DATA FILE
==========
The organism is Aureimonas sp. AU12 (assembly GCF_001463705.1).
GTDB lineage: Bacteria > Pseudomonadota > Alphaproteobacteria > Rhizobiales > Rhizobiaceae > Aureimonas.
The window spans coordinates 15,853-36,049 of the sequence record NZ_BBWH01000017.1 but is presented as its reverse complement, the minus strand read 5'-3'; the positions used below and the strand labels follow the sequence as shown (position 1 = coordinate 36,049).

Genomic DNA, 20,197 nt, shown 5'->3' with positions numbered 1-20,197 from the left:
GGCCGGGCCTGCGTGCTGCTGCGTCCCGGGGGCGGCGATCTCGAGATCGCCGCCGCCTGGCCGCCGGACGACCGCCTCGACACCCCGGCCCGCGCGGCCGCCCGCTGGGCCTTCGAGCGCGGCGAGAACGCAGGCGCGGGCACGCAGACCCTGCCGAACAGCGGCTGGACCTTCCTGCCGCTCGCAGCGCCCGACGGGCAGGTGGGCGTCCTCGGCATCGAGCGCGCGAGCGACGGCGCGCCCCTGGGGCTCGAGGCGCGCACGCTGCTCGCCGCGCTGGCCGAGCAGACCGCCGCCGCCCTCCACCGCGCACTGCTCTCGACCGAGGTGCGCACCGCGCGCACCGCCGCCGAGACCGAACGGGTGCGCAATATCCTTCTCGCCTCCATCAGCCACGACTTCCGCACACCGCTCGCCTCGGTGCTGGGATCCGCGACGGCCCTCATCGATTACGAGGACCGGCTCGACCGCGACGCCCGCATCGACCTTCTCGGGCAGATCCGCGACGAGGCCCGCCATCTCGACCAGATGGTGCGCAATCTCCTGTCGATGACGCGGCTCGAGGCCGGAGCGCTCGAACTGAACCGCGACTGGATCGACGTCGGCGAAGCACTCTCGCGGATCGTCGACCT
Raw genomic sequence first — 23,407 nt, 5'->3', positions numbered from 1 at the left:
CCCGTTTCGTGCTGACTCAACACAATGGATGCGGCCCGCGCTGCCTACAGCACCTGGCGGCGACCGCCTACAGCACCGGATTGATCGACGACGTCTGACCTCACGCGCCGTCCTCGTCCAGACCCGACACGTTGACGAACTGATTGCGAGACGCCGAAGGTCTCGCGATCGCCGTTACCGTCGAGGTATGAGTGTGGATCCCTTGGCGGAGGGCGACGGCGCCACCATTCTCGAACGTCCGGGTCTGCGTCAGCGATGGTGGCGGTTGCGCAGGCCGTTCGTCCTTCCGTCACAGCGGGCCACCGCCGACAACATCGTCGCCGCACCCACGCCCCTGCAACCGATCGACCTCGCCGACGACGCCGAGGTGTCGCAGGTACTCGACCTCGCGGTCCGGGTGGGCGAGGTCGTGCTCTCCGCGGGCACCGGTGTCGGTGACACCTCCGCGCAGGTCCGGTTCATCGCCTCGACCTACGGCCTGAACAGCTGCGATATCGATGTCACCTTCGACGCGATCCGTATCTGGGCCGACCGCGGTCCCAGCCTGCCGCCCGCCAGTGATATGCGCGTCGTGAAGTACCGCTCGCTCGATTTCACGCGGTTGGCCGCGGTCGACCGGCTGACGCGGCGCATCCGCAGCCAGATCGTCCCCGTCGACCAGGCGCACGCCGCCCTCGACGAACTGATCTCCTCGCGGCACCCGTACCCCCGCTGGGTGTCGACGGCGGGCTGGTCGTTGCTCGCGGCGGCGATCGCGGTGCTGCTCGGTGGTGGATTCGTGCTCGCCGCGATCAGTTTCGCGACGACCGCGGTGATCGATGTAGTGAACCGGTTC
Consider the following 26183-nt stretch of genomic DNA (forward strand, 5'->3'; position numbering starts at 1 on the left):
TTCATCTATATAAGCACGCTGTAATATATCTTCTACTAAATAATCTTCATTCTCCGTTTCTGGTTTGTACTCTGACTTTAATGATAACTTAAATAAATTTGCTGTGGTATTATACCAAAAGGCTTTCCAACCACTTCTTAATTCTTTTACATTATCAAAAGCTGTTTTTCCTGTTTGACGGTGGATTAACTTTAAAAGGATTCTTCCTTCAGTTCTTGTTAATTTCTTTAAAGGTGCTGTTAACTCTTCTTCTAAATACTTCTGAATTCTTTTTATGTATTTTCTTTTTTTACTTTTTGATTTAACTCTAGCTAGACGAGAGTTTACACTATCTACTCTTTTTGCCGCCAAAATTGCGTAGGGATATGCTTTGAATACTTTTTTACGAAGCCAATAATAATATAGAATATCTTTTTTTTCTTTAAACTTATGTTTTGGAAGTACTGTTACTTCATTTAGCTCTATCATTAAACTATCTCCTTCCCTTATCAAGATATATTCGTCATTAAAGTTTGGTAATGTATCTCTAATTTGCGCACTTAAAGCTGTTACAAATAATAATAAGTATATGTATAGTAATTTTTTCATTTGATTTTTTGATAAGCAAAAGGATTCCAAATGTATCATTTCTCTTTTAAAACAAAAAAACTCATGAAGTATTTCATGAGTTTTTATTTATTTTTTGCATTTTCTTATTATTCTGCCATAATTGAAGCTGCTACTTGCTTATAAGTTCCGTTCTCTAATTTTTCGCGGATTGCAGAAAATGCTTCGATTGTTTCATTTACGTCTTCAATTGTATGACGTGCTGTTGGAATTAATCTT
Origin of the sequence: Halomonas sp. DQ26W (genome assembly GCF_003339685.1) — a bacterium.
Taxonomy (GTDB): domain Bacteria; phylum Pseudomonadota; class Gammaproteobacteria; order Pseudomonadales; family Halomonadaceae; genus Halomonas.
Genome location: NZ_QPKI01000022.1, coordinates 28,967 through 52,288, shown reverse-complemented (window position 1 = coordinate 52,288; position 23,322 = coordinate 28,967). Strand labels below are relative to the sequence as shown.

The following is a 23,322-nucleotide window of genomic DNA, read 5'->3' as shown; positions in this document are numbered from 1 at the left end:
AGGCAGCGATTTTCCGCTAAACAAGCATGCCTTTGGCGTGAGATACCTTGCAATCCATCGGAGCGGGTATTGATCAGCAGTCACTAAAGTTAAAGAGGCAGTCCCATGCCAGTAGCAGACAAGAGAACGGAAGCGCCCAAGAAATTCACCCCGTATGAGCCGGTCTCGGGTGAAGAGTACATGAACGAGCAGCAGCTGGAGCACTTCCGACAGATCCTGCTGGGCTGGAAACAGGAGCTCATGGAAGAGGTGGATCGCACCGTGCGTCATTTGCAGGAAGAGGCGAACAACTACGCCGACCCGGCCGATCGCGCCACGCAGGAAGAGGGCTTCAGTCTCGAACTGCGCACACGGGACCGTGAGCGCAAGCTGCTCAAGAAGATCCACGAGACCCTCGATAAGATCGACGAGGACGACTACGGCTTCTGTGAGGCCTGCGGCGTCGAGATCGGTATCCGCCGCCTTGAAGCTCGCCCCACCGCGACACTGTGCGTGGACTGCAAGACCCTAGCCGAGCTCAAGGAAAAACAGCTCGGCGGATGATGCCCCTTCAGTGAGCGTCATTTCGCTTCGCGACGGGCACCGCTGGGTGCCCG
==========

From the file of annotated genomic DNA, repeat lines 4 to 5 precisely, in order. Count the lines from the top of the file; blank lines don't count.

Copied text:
Genomic DNA, 20,197 nt, shown 5'->3' with positions numbered 1-20,197 from the left:
GGCCGGGCCTGCGTGCTGCTGCGTCCCGGGGGCGGCGATCTCGAGATCGCCGCCGCCTGGCCGCCGGACGACCGCCTCGACACCCCGGCCCGCGCGGCCGCCCGCTGGGCCTTCGAGCGCGGCGAGAACGCAGGCGCGGGCACGCAGACCCTGCCGAACAGCGGCTGGACCTTCCTGCCGCTCGCAGCGCCCGACGGGCAGGTGGGCGTCCTCGGCATCGAGCGCGCGAGCGACGGCGCGCCCCTGGGGCTCGAGGCGCGCACGCTGCTCGCCGCGCTGGCCGAGCAGACCGCCGCCGCCCTCCACCGCGCACTGCTCTCGACCGAGGTGCGCACCGCGCGCACCGCCGCCGAGACCGAACGGGTGCGCAATATCCTTCTCGCCTCCATCAGCCACGACTTCCGCACACCGCTCGCCTCGGTGCTGGGATCCGCGACGGCCCTCATCGATTACGAGGACCGGCTCGACCGCGACGCCCGCATCGACCTTCTCGGGCAGATCCGCGACGAGGCCCGCCATCTCGACCAGATGGTGCGCAATCTCCTGTCGATGACGCGGCTCGAGGCCGGAGCGCTCGAACTGAACCGCGACTGGATCGACGTCGGCGAAGCACTCTCGCGGATCGTCGACCT